By: Shannon Ralph
New studies show that, as gay parents are growing as a demographic group, more and more Americans are beginning to see gay parenting as, well, parenting.
According to UCLA School of Law’s Williams Institute, of the almost 800,000 gay couples in the United States, about twenty percent are raising children. In raw numbers, that equates to more than 270,000 children being raised in LGBT households. Gay adoption is also growing, despite significant legal barriers in some states. The Williams Institute’s figure shows that 19 percent of gay households raising children include at least one adopted child. This is up from 8 percent in 2000. Much of that growth may be attributed to more partnerships between adoption advocates and the gay community.
As gay parents are growing in numbers, American attitudes toward them are becoming rather blasé. Many more people are realizing that there is little difference between same-sex and hetero parents. A Pew Research Study survey released this year reported that 48 percent of respondents said same-sex parenting didn’t make much difference to society. Fourteen percent of respondents noted that same-sex marriage is “good for society.” Only thirty-five percent responded that it was “bad for society” when a same-sex couple raises a child. This is down from fifty percent in 2007.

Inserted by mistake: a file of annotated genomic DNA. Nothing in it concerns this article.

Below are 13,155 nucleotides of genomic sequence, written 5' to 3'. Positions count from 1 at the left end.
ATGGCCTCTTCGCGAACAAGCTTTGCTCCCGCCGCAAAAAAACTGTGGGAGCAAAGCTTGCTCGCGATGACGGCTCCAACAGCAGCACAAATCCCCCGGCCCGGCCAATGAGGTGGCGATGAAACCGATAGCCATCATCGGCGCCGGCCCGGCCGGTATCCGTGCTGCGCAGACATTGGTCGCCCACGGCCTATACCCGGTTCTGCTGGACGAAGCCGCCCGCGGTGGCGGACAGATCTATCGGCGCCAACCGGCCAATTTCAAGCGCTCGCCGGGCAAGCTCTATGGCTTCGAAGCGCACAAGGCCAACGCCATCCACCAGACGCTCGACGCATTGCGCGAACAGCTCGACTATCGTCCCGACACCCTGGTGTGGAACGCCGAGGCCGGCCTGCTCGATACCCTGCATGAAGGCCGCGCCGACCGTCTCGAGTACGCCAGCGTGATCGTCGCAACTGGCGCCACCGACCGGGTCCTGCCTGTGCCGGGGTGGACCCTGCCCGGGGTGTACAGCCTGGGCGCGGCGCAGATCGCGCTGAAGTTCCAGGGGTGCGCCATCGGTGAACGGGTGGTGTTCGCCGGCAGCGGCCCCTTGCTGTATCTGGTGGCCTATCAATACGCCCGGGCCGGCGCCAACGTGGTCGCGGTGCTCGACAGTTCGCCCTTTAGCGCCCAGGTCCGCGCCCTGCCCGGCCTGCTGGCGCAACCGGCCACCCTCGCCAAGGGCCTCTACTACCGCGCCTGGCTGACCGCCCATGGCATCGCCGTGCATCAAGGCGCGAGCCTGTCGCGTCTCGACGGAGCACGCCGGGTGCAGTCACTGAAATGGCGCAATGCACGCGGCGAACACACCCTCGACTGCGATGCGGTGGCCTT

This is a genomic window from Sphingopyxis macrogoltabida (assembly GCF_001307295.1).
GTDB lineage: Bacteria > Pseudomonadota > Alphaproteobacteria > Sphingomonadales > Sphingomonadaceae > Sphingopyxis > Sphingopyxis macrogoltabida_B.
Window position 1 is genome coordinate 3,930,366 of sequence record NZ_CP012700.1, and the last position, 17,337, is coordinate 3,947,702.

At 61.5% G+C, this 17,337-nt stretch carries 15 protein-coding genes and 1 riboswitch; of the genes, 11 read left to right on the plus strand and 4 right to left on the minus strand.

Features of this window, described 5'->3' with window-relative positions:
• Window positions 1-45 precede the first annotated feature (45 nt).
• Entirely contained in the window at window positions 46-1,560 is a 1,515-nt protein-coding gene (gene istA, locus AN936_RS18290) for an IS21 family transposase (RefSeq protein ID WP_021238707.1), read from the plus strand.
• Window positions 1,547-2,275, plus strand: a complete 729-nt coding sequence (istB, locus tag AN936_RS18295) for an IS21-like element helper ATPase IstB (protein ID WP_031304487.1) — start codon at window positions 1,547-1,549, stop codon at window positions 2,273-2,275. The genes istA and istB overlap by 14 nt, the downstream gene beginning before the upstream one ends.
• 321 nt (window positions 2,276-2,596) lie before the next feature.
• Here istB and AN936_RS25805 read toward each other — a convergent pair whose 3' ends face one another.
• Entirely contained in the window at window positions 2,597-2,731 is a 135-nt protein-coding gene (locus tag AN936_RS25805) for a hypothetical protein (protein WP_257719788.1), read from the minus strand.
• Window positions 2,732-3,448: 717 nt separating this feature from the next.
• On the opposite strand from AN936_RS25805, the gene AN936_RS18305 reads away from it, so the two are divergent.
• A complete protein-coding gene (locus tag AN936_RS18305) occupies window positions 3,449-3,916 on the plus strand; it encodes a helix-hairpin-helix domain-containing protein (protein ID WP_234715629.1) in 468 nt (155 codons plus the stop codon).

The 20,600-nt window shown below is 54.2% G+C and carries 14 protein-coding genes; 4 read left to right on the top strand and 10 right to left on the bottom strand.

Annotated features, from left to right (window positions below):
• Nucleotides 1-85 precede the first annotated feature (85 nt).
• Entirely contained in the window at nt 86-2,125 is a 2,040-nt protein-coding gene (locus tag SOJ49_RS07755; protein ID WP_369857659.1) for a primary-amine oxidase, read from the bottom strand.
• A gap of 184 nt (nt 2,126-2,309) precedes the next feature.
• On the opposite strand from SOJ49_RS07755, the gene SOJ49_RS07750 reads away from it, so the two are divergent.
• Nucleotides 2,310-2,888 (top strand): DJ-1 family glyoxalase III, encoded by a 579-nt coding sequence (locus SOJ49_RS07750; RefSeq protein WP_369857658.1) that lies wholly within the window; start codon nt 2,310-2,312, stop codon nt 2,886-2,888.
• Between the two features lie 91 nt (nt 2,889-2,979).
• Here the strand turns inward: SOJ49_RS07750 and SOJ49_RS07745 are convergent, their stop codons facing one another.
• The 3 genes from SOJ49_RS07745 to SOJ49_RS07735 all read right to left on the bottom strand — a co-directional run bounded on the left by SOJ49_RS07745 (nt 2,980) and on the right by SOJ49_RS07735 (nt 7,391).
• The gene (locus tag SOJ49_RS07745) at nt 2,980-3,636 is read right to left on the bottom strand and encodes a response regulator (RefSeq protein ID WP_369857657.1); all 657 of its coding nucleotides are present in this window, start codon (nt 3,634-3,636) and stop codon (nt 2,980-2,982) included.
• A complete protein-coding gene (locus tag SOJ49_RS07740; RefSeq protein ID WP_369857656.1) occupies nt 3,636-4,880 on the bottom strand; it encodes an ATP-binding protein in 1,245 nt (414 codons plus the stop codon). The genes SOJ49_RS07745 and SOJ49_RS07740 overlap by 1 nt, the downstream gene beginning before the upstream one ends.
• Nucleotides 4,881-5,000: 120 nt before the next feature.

I never thought I would applaud the American populace for feeling “blasé” about me, but in this particular instance, I will take it. Blasé means that Americans are becoming less afraid of people who they perceive to be different from themselves. More progressive. More open to diversity. More prone to cultivating an attitude of “we” in regards to parenting, rather than “us” and “them.” In the end, that is beneficial to all families, and to society as a whole. So I welcome blasé with open arms. Bring it on!
[Photo Credit: SFBart]
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Originally published on The Seattle Lesbian
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